Twitter, Facebook: Hardly kingmakers

An app released by the Romney campaign earlier this year.
Whatever the final result of the presidential election, one thing is for sure: The role of social media in affecting the race has been both exaggerated and misunderstood.

Over the course of the last 18 months, we’ve had Facebook “townhalls,” Google “hangouts,” Twitter “chats,” YouTube “ask the candidate” pages, Reddit “ask me anything” sessions — and not one of them has had any impact on the election’s trajectory.
In addition, the campaigns set up their own outposts on all these platforms, along with new sites like Tumblr, Pinterest, Instagram and Spotify. It’s all added up to fabulous free marketing for a bunch of Silicon Valley companies. But the value of these forays has been misreported by the political press, which has chased after each shiny new online bauble launched by the campaigns the way a puppy chases a new toy.
This is not to suggest that social media don’t matter to politics. According to an October 2012 study by the Pew Internet & American Life Project, six out of 10 American adults use social networking sites like Facebook and Twitter, and two-thirds of those people — or roughly 39% of all adults — have used them to engage with politics.
Among people younger than 29, 64% say they have used social media to post their views about issues, link to political material, encourage others to take action, join a political group online, follow elected officials or promote political material posted by others.
There’s evidence that some of this activity could well have boosted turnout by a point or two on Tuesday. In 2010, Facebook posted a single “I Voted” button for its users to click on Election Day, and about 340,000 additional people came out to vote as a result of seeing their friends sharing the fact that they were voting, too.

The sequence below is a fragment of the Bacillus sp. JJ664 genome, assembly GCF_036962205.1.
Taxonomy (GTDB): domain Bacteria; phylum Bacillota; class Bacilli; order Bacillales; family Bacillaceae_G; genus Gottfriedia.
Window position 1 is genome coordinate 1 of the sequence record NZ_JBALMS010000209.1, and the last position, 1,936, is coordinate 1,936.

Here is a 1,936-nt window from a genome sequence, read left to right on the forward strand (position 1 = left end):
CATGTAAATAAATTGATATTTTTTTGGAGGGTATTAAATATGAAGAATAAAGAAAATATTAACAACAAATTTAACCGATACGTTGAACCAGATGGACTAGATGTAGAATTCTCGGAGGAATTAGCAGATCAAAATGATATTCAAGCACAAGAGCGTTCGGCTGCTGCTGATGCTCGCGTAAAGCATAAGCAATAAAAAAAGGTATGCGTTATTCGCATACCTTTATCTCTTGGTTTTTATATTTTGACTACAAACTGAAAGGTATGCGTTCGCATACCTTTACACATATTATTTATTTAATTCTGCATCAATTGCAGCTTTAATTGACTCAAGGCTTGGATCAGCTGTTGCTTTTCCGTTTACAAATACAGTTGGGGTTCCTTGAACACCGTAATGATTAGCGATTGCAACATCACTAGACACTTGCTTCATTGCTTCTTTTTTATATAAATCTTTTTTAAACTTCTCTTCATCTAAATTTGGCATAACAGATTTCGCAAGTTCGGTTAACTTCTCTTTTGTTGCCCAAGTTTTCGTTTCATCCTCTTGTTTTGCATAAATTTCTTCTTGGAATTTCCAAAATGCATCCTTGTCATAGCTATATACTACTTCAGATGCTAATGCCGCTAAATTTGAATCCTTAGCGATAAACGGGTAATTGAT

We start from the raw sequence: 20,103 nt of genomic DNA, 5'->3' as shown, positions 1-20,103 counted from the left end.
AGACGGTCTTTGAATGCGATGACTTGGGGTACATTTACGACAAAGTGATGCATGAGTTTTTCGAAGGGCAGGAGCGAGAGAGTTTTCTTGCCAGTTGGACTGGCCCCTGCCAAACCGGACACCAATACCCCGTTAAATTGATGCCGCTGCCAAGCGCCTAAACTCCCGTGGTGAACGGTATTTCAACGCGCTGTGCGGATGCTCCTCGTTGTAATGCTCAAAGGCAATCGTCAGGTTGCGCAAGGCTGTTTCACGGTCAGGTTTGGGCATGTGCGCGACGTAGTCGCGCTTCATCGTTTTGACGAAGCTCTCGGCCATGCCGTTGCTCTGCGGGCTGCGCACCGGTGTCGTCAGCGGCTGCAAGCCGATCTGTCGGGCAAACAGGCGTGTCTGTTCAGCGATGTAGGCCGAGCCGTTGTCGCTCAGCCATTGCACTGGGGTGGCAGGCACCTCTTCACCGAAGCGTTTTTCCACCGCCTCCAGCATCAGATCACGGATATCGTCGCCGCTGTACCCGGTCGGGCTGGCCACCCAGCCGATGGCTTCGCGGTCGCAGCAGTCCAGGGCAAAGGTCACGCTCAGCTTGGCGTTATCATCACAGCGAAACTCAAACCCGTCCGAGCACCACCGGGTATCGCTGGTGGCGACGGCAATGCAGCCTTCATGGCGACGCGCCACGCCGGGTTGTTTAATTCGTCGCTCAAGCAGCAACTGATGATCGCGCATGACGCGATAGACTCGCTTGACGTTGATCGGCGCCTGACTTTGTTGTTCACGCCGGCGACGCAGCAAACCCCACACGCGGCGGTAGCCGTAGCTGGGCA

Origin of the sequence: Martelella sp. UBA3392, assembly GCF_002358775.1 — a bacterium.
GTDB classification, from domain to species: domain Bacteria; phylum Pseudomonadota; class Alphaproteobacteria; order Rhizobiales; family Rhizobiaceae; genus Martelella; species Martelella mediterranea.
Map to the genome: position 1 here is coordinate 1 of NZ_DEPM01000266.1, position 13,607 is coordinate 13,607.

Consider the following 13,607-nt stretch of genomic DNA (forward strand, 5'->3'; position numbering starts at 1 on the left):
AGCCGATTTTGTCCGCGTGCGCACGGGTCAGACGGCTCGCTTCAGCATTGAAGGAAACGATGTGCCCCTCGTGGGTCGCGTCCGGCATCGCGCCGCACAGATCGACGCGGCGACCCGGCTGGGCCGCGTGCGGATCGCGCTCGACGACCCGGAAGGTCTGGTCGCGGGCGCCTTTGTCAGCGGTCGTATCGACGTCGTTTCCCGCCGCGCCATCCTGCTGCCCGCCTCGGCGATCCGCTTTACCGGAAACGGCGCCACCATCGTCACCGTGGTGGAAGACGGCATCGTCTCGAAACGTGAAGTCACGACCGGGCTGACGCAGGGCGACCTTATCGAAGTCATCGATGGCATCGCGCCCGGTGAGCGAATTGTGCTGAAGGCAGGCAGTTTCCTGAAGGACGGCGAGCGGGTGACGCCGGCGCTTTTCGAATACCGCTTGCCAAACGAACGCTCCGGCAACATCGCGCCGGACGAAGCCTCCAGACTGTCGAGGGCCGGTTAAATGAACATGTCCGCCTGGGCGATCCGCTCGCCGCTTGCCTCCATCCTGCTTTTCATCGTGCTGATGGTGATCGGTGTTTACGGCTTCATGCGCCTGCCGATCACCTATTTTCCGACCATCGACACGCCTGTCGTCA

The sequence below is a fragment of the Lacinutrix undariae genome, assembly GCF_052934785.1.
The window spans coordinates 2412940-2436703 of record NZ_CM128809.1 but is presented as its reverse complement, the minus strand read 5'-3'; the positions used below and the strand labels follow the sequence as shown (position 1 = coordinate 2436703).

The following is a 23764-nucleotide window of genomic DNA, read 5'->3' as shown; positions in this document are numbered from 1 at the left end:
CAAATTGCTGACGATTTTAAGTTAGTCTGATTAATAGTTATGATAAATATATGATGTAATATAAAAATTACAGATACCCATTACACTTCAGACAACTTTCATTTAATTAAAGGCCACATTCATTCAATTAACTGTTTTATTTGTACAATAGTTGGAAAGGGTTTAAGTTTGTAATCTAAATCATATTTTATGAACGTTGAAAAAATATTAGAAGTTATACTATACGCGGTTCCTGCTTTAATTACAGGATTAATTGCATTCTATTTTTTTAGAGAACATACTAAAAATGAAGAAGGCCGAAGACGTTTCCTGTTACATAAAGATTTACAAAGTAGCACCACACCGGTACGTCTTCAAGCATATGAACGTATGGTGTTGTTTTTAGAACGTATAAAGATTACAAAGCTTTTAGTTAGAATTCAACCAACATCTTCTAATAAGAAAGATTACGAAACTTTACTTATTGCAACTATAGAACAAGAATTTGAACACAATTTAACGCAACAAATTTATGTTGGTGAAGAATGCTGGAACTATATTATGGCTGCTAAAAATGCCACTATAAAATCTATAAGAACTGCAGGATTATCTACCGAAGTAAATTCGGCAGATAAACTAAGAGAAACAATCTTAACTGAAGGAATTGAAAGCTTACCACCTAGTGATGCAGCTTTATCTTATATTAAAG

Social pressure has always shaped real-world behavior, and it should come as no surprise that we can affect one another’s activities through our online social networks.
This year, the Obama and Romney campaigns embarked on more extensive efforts to get people to vote by lighting up their online networks. On Facebook, for example, the Obama campaign sent numerous notifications to the 1 million people who had downloaded its “Obama 2012” app, asking them to nudge friends living in swing states.
The Romney campaign did something similar with its “Commit to Mitt” app, which had only about 30,000 users. Facebook itself included an “I’m a Voter” button on many of its users’ pages Tuesday.
These efforts may have boosted turnout slightly — but it will be a while before we know for sure.
But compared with 2008, when voter-generated content altered the campaign’s course, social media didn’t shift the national dialogue in 2012 as much as mirror it.
This cycle, YouTube reported that by September, there had been more than 2 billion views of videos mentioning Obama or any of the Republican presidential hopefuls, but only 5% of those views were for official videos made by their campaigns.
In such a large ocean of online content, nothing, whether it was made by the campaigns or by grassroots activists, made much of a ripple.
If social media were influential in any new way in 2012, it wasn’t because ordinary people used these platforms to force the candidates to listen, but rather because the campaigns data-mined social media usage to better “microtarget” messages at ordinary people.
Internet users often forget that if they’re not paying for services like Facebook, it’s because they’re actually the product being sold to advertisers.
This story has been hidden from public view, because the campaigns didn’t want to tip off their opponents to what they were doing, the political press barely even knew to look for it and many online outlets themselves are doing the same thing.
Welcome to the brave new world of data-driven politics — it may well make us all pine for the days of 30-second TV ads, when at least we knew that someone was trying to sell us something.



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